Spoiler Alert: Do not read if you haven’t seen The Americans Season 1, Ep. 9 – “Safe House”.
Two weeks ago I compared The Americans to Three’s Company because the central plot was based around a misunderstanding. I realize now that this was short sighted. It not so much that The Americans is borrowing plot devices from a beloved goofball comedy as it is the Cold War just sort of was a goofball comedy, though with more nuclear weapons and better wigs.
See, on Three’s Company a simple misunderstanding or inferred meaning might result in Jack having to hide on the kitchen for an extended period of time, or Chrissy having to pretend to be Jack’s girlfriend at an event. On The Americans, a simple misunderstanding results in two people getting killed for no reason at all. And this, my dears, is the difference between drama and comedy.
But, while the end results differ, the mitigating circumstances are equally frustrating. You just want to shake these silly agents and tell them to stop being so quick to jump to conclusions. Just go down the Regal Beagle and talk this out. The Cold War would have been over in about three beers if that had ever been an option.
The most frustrating thing about “Safe House” though is that everything could have been avoided if The Jennings were ¼ as good at their jobs as they claim to be. After announcing their separation and going through with Philip moving out, they agreed to go to the Beeman’s party together because there would be a plethora of FBI agents mingling about. But, when an entire group of FBI agents gathered around the living room to discuss what KGB agent they planned on assassinating, there was no Jenning lurking around to overhear.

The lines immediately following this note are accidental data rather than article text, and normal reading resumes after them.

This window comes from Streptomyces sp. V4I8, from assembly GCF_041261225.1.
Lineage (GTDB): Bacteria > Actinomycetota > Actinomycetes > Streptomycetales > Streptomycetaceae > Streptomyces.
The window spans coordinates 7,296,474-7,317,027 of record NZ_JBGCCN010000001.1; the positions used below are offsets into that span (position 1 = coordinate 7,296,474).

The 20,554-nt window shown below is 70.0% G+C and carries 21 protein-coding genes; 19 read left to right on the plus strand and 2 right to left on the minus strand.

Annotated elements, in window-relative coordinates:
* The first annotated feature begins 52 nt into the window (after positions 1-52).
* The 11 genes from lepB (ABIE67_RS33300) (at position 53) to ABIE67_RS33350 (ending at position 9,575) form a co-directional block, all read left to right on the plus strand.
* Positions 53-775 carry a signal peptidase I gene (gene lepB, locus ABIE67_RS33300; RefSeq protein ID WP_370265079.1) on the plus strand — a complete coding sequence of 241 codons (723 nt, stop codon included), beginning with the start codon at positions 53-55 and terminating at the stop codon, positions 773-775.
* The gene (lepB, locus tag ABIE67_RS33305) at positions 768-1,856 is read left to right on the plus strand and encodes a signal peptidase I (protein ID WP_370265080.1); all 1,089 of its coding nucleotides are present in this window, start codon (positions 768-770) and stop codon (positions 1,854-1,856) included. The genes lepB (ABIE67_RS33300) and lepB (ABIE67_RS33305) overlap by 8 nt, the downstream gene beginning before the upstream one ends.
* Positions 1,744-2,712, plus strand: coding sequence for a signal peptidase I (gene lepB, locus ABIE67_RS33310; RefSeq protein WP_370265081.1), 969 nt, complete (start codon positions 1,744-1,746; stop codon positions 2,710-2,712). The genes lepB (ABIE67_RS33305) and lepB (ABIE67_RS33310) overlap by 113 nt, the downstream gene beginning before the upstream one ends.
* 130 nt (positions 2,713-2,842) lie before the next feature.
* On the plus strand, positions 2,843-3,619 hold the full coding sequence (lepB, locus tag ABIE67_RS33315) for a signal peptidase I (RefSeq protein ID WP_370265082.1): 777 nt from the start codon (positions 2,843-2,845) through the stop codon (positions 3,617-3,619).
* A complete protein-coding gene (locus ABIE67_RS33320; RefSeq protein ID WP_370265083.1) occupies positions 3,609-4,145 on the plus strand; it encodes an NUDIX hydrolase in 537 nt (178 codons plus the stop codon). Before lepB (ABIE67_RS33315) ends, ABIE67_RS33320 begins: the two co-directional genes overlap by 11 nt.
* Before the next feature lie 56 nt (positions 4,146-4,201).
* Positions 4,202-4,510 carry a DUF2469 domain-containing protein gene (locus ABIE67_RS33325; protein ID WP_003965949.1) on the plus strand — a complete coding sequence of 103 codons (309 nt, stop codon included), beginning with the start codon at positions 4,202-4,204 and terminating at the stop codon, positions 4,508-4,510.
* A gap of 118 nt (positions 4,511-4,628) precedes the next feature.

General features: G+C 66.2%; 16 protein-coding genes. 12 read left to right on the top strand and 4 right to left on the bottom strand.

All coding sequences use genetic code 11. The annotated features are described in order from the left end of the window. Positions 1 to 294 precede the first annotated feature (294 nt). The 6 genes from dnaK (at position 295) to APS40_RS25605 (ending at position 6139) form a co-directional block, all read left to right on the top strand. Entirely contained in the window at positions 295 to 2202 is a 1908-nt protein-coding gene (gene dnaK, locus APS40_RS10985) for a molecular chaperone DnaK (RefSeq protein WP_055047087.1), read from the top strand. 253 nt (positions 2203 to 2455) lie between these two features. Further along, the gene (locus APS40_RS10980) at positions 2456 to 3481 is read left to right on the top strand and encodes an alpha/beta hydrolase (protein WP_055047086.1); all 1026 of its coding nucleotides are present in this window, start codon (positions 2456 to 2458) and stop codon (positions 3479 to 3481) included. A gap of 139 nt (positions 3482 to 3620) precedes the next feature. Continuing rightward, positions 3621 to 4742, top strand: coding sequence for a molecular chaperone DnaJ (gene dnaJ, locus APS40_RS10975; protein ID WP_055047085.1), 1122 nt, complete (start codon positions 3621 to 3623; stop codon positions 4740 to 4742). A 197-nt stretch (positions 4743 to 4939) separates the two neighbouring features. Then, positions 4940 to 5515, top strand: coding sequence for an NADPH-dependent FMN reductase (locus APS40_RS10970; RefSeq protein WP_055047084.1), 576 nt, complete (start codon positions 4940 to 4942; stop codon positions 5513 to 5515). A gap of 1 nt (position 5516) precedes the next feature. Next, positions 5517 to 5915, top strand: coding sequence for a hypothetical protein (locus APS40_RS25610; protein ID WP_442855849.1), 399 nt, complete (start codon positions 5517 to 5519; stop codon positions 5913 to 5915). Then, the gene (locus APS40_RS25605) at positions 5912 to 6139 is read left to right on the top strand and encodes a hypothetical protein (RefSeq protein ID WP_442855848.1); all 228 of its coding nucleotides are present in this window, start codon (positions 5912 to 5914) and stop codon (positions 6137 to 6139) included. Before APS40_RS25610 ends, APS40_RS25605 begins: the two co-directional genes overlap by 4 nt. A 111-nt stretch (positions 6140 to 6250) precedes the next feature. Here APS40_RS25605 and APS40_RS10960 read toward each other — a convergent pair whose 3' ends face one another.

Similarly, when Amador confronted Philip it wasn’t as an agent confronting a target, but as a jealous ex confronting his former lover’s new boyfriend. (Side Note: This episode very clearly portrayed Amador as a ladies man completely uninterested in settling down and quite adept at getting any woman of his choosing, so why was he so enamored with Martha that he took to stalking her and attacking her new boy toy? It just doesn’t gel with what little character development we’ve got from him). And on what charge was he going to bring Philip “downtown”? The whole thing was ludicrous, but Philip didn’t know that and the moment he started fighting back, it was obvious that Amador was going to have to die.
But who knew Beeman would take it so hard? Yes, they were partners and, perhaps my perception of the show’s timeline is off, but I didn’t think they’d known each other long enough to have framed pictures together or many, many memories of giggle attacks during stakeouts. Their sudden connection seemed a little forced, a necessity though if you want Beeman to go off the deep end, threaten Nina, and shoot a guy without (to my knowledge) authorization.
This was an exciting episode, but it feels like things are escalating because the storyline needs them to, not because it necessarily makes sense within the story.
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